I would say the Malady needs a little work and I wish it wasn't so far out. Also, I was not impressed with our lodging in Sinoukeville. I still can't believe we weren't put somewhere closer to the beach, like Otres. Instead we were far out surrounded by the sex trade. Weird. Next time, we will break away from the group and stay at Otres.

Default avatar
Vinnie
Male
42 years old
HCMC, Vietnam
Virginia Tech

Great time at LC

9/10

I recently completed LanguageCorps' Vietnam TESOL program and overall it was a great experience. To give some background, LC owns a hotel in Phnom Penh, Cambodia and the first two weeks of all of LC's Southeast Asia TESOL courses are spent there. After those two weeks, you are shipped to the country you want to teach in and you spend the next two weeks finishing the program there. My review will cover both halves of the program.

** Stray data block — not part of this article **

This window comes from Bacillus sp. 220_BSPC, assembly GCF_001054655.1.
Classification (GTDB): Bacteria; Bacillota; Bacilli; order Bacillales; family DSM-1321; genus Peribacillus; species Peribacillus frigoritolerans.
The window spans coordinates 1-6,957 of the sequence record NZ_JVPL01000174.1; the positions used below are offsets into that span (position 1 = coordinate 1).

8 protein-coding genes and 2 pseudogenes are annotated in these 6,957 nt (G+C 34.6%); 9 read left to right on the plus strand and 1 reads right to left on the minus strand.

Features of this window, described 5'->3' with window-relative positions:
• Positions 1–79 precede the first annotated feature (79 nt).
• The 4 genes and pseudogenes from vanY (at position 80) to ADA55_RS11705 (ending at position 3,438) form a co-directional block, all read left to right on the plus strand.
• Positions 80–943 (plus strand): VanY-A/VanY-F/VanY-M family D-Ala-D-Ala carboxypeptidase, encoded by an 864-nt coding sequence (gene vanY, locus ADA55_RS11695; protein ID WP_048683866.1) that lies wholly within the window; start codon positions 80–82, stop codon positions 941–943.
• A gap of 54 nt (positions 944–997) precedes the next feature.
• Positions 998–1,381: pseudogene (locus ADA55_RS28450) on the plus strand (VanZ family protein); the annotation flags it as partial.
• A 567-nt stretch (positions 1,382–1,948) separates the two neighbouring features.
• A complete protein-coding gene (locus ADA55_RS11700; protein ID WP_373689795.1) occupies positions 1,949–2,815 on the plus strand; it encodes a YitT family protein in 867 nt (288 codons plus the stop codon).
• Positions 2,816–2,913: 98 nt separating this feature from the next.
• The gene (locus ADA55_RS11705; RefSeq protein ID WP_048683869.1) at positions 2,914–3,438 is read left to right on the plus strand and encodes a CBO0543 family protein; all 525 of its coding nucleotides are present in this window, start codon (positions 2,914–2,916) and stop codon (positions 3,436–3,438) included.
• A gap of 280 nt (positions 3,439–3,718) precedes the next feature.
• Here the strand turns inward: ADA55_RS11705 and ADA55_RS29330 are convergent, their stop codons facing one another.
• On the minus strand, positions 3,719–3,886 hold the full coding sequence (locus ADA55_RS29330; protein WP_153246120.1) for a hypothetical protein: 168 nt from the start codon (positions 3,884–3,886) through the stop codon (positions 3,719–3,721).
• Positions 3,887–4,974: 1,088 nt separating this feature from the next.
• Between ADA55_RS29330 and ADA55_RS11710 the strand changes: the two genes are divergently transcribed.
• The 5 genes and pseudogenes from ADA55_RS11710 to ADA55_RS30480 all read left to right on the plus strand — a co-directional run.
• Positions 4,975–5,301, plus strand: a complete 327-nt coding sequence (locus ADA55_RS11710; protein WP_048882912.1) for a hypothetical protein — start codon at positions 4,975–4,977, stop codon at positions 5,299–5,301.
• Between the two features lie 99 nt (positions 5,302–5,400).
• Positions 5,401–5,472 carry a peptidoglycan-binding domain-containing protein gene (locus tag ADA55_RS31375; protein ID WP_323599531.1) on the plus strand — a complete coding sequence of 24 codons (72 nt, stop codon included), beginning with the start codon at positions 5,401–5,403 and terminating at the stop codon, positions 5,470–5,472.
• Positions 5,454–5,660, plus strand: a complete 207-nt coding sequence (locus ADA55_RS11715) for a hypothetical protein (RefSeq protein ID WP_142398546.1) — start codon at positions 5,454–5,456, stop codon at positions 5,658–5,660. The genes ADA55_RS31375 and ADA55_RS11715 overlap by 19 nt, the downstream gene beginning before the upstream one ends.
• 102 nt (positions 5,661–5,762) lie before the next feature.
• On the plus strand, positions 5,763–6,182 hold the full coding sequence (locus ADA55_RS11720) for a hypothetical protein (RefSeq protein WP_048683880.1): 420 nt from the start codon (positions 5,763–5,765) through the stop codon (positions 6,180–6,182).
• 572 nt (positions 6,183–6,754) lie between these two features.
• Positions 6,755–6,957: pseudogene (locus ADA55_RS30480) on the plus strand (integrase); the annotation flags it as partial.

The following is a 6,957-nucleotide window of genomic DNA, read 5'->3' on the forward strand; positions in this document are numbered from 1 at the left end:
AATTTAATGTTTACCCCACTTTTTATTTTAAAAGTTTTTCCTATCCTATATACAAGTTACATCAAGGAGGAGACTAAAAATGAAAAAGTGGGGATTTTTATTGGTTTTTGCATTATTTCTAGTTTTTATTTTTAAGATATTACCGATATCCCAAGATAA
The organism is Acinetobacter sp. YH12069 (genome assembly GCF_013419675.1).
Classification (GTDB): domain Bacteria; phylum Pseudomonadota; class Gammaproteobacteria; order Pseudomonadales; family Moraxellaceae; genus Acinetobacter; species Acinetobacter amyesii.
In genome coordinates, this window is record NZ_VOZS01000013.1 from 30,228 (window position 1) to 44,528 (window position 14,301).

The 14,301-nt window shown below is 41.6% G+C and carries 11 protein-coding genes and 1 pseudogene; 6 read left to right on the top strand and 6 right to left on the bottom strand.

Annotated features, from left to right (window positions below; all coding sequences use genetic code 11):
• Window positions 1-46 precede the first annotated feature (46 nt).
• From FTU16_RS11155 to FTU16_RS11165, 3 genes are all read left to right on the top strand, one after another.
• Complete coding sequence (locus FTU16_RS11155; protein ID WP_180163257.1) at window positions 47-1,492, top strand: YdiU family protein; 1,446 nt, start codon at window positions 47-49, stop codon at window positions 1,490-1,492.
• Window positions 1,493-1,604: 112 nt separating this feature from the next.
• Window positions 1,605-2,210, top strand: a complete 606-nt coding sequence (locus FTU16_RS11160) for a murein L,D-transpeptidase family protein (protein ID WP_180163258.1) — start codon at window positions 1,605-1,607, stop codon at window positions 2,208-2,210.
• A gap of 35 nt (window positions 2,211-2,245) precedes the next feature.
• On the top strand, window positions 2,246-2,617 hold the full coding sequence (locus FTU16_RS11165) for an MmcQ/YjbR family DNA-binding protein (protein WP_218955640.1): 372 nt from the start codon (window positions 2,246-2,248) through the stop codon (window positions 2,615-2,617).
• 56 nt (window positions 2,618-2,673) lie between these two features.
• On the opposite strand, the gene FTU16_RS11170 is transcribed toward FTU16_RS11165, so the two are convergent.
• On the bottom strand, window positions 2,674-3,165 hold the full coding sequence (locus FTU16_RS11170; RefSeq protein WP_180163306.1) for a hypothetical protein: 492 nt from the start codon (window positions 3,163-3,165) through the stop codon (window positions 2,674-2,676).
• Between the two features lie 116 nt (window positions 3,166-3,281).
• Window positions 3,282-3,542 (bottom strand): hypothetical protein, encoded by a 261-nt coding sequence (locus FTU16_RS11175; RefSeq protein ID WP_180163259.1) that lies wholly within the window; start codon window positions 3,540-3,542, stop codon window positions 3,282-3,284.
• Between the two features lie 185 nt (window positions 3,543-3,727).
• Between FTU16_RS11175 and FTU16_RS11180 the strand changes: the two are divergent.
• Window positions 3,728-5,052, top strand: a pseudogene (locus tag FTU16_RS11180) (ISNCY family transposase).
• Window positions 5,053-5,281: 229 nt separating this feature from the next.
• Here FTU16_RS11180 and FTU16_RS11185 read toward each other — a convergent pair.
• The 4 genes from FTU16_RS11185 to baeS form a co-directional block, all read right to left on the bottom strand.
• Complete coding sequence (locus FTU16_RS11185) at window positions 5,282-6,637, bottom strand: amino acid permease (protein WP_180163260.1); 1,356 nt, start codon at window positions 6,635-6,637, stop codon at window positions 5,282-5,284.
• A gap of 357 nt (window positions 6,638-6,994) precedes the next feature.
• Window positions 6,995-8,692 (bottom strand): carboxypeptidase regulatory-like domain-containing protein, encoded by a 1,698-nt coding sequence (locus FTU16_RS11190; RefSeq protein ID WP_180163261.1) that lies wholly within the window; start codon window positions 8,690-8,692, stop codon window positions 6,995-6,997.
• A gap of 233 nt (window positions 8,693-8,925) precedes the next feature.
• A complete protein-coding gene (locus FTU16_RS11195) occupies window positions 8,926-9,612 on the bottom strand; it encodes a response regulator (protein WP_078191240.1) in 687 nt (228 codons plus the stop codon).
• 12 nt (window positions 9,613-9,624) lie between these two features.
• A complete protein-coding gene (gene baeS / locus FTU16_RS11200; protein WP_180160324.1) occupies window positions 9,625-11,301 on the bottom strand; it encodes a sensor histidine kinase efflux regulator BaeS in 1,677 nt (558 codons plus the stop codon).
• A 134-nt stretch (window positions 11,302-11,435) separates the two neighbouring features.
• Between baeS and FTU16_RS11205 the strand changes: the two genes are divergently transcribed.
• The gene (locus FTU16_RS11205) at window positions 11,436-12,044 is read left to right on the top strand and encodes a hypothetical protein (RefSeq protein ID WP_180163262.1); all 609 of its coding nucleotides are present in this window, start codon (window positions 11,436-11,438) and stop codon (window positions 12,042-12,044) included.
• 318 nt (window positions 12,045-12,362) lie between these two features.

The teaching staff at LC was great across-the-board. While one of the instructors was a little arrogant, they all demonstrated extensive knowledge of their fields, and the head of English teaching in Cambodia, Nick M, was seriously one of the best teachers I've had, period. The program is organized in an efficient and smart way - most days, you'll get a little bit of teaching practice, English grammar lessons, practical knowledge for getting a job, and best practices for English teaching. The amount of info thrown at you can be a little overwhelming - I could barely handle Khmer lessons after eight hours of lessons while dealing with jet lag - but most of the time it's manageable. I felt extremely prepared to teach after the month was over, and I was able to get offers from both schools I interviewed with.

The support staff in Cambodia and Vietnam were also great. They will help you with pretty much anything you need - housing, visas, jobs, motorbikes, even point you to good restaurants. Hien, the head LC coordinator in Vietnam, literally forwarded our resumes to one of the schools here and got us interviews without us doing a thing. I really wanted that safety net when moving to the other side of the world, and the staff continues to help me with everyday kind of stuff even after I've completed the program and it's invaluable. The day Hien came with me to make sure I got a good deal on a guitar, I knew that these folks go above and beyond to make sure you have a good experience here.